Originally Posted by Quique
. . . I noticed my batteries are not grounded. do they needto be grounded to the engine?. . .
I agree, there is some basic 12VDC background needed here. The "The 12 Volt Boater's Handbook" can probably be found in used boat parts
stores or libraries.
Direct current works by electrical
energy, commonly stored in batteries, leaving one terminal of the battery
and going to the "load/motor/whatever" and then back again to the battery's other terminal. As was stated by MaineSail if your engine starter operates your battery (at least the engine starting battery) is connected (grounded) to the engine block. The only exception to this would be if your engine starter had two (2) thick battery cables
attached to it, one black, one red - instead of the normal one red cable.
Same thing goes for the engine alternator
which makes DC power from the rotation of engine and sends it via one red cable to charge your battery. It normally does not have a separate black (negative) cable attached so it is using the engine block as the negative (ground).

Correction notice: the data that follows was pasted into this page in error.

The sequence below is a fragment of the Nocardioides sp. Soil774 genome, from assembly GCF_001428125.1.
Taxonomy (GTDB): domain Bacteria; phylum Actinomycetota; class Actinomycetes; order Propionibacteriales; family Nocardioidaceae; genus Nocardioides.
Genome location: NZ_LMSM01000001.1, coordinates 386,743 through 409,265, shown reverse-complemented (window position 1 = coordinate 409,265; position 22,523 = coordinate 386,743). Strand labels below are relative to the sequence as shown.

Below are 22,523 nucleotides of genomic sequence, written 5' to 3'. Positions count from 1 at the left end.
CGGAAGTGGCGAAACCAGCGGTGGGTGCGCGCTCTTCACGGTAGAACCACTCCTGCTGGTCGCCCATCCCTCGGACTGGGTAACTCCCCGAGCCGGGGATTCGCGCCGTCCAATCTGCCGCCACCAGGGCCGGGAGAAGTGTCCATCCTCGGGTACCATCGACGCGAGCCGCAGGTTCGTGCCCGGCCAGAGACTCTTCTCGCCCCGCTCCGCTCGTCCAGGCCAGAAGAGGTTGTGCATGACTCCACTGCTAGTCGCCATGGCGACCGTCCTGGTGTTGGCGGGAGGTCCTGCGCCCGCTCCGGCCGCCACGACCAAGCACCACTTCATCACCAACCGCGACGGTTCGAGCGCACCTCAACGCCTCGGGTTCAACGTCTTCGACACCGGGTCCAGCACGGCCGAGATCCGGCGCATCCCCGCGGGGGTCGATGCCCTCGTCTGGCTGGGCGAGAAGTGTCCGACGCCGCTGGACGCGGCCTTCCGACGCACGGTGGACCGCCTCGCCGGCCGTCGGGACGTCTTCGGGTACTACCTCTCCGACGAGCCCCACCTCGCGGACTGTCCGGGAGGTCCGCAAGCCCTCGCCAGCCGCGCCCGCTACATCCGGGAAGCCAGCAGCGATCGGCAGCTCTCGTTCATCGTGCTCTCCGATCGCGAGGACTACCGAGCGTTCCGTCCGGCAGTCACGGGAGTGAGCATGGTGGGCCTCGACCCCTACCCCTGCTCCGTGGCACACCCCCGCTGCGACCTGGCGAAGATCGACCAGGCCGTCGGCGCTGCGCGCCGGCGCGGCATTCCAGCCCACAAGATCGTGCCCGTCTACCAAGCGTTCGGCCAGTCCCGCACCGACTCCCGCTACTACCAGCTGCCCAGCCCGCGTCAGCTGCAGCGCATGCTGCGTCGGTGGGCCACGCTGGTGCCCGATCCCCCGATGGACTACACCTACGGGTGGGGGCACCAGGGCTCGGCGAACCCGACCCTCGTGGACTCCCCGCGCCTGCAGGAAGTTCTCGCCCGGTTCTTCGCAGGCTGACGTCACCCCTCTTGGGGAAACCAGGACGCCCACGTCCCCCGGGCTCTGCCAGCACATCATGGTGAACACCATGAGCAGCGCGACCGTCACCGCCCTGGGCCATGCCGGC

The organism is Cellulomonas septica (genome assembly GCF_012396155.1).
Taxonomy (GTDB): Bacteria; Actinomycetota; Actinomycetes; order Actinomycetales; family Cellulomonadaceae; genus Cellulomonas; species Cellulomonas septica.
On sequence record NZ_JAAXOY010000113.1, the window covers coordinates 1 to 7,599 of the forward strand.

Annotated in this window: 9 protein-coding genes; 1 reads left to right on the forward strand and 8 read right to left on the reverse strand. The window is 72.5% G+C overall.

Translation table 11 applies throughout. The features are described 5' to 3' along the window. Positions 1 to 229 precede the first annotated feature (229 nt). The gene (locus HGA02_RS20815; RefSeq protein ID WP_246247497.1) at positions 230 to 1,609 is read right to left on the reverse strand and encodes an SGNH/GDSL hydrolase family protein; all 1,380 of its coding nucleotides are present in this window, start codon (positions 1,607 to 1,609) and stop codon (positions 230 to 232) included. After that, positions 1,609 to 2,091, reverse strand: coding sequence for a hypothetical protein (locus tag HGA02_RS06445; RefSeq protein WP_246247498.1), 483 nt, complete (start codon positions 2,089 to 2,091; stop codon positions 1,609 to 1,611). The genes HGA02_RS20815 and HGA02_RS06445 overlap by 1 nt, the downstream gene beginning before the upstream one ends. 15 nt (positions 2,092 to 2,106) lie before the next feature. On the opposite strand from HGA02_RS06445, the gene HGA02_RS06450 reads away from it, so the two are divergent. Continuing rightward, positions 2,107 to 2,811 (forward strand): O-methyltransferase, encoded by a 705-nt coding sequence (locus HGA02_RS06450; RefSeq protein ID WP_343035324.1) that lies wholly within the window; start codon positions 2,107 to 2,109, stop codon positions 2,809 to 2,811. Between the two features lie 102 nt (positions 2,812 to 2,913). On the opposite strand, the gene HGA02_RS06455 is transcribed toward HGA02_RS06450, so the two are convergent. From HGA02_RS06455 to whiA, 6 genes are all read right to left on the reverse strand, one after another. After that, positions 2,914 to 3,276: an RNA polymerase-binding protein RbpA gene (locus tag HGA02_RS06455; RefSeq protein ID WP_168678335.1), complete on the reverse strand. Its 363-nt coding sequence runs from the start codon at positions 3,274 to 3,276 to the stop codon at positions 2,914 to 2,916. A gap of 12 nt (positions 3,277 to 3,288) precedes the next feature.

If you have more than one battery bank then it is normal practice for all the negative cables from the various battery banks to be hooked together usually at a "amp-hour" meter shunt and then the other end of the shunt is connected to the engine block and/or the boat's negative battery bus terminal.
So by definition everything in the boat's DC system is "grounded" to a common point usually the engine. There was another discussion awhile back about using seawater grounding plates for the DC system. Normally this is taken care of by the engine being connected metal to metal with the transmission
and the transmission
connected to the propeller
shaft and propeller
which is "in the water
Some instruments or lighting
fixtures that have metal cases or frames should have internal or external connections from the DC negative system to the metal case or frame. This is done more to protect from an electrical
short and fire than human electrical shock hazards. 12VDC and 24VDC systems really don't have enough energy to "shock" a normal human. However, AC system do have enough to give your anywhere from a tingle to a heart stopping zap. So making sure the "safety ground" system on the boat's AC systems is in good condition and each AC load and generation item has a safety
ground unless it is rated as "double insulated."